Human parvovirus B19 (B19V), a member of the genus Erythroparvovirus of the family Parvoviridae, is a small nonenveloped virus that has a single-stranded DNA (ssDNA) genome of 5.6 kb with two inverted terminal repeats (ITRs). B19V infection often results in severe hematological disorders and fetal death in humans. B19V replication follows a model of rolling hairpin-dependent DNA replication, in which the large nonstructural protein NS1 introduces a site-specific single-strand nick in the viral DNA replication origins, which locate at the ITRs. NS1 executes endonuclease activity through the N-terminal origin-binding domain. Nicking of the viral replication origin is a pivotal step in rolling hairpin-dependent viral DNA replication. Here, we developed a fluorophore-based in vitro nicking assay of the replication origin using the origin-binding domain of NS1 and compared it with the radioactive in vitro nicking assay. We used both assays to screen a set of small-molecule compounds (n = 96) that have potential antinuclease activity. We found that the fluorophore-based in vitro nicking assay demonstrates sensitivity and specificity values as high as those of the radioactive assay. Among the 96 compounds, we identified 8 which have an inhibition of >80% at 10 µM in both the fluorophore-based and radioactive in vitro nicking assays. We further tested 3 compounds that have a flavonoid-like structure and an in vitro 50% inhibitory concentration that fell in the range of 1 to 3 µM. Importantly, they also exhibited inhibition of B19V DNA replication in UT7/Epo-S1 cells and ex vivo-expanded human erythroid progenitor cells.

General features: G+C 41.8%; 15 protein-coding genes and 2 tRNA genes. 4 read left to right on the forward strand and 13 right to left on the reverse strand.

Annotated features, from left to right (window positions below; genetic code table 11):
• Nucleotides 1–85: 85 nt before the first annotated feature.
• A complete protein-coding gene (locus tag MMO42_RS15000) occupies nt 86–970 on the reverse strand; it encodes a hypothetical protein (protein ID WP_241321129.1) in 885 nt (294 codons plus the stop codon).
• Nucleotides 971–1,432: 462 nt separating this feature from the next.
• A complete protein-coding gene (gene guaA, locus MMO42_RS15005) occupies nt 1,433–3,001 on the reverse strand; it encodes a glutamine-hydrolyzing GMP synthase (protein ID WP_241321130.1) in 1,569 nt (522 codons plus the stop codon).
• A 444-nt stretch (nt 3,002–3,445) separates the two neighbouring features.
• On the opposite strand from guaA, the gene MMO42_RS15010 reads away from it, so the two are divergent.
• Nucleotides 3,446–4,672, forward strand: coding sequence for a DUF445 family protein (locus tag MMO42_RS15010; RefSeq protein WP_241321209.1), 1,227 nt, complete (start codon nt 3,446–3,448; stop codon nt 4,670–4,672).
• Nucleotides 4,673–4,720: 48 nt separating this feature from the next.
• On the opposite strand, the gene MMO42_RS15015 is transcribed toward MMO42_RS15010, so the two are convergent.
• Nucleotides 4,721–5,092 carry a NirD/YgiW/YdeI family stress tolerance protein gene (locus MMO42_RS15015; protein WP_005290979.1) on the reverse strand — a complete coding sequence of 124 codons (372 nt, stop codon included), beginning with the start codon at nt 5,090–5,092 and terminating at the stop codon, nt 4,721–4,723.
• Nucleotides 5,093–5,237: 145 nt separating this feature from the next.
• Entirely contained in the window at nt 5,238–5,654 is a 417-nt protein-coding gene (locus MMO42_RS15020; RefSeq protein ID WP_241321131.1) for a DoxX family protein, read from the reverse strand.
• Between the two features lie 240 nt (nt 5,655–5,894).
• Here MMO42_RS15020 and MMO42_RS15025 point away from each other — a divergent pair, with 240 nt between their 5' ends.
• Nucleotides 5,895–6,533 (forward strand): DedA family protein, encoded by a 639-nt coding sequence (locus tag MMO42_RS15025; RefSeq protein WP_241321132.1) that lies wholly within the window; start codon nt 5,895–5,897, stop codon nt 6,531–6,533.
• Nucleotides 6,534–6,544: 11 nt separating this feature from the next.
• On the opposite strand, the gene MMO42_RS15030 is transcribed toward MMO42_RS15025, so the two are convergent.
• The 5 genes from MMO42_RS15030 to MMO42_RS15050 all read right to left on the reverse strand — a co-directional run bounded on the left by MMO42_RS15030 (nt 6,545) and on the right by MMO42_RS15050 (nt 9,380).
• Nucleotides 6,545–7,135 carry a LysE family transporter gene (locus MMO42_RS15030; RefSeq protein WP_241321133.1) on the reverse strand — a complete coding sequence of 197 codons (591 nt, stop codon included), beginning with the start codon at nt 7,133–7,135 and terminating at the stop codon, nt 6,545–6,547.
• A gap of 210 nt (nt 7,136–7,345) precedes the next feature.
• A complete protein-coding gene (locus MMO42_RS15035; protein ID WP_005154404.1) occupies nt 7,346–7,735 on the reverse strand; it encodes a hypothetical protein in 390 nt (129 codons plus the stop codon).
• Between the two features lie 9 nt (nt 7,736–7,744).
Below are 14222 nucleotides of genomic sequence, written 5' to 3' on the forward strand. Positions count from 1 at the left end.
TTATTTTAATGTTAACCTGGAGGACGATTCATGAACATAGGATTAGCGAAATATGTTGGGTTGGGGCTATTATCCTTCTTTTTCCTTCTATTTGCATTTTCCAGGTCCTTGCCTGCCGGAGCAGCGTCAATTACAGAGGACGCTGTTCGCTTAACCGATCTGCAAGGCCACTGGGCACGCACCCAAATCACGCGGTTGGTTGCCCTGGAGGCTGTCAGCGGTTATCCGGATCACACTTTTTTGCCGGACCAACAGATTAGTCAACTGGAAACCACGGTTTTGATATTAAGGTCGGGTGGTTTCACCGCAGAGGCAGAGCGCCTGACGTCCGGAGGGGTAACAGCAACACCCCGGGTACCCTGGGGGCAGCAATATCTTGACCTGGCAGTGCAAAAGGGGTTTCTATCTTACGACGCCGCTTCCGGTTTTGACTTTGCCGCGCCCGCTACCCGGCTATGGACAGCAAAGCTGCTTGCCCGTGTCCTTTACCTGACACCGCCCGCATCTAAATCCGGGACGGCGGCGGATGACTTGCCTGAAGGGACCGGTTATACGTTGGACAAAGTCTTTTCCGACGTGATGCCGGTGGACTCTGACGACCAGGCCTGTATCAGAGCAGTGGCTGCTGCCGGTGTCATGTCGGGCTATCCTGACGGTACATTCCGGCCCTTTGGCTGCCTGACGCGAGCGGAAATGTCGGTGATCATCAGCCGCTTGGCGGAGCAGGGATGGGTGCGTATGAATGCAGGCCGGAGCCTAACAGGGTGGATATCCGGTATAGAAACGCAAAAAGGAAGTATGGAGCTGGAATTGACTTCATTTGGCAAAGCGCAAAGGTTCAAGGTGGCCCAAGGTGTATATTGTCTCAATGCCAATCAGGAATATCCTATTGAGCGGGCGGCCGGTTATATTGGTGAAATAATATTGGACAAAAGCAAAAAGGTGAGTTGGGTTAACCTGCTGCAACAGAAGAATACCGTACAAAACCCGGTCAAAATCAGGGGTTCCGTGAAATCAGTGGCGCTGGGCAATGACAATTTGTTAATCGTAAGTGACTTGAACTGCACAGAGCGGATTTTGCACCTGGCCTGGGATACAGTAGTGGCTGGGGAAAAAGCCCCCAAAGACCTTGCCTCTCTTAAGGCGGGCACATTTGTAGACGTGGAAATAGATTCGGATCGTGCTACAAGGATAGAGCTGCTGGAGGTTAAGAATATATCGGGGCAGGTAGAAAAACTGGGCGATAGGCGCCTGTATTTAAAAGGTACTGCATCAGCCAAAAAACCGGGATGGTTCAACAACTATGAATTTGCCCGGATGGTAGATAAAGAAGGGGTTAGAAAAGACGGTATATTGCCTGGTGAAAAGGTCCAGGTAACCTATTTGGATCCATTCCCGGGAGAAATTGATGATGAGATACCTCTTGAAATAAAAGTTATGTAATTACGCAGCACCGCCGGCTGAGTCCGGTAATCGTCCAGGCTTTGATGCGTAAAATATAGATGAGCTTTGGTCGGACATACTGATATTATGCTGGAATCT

Keywords: antivirals; in vitro nicking assay; parvovirus B19.
Copyright © 2019 American Society for Microbiology.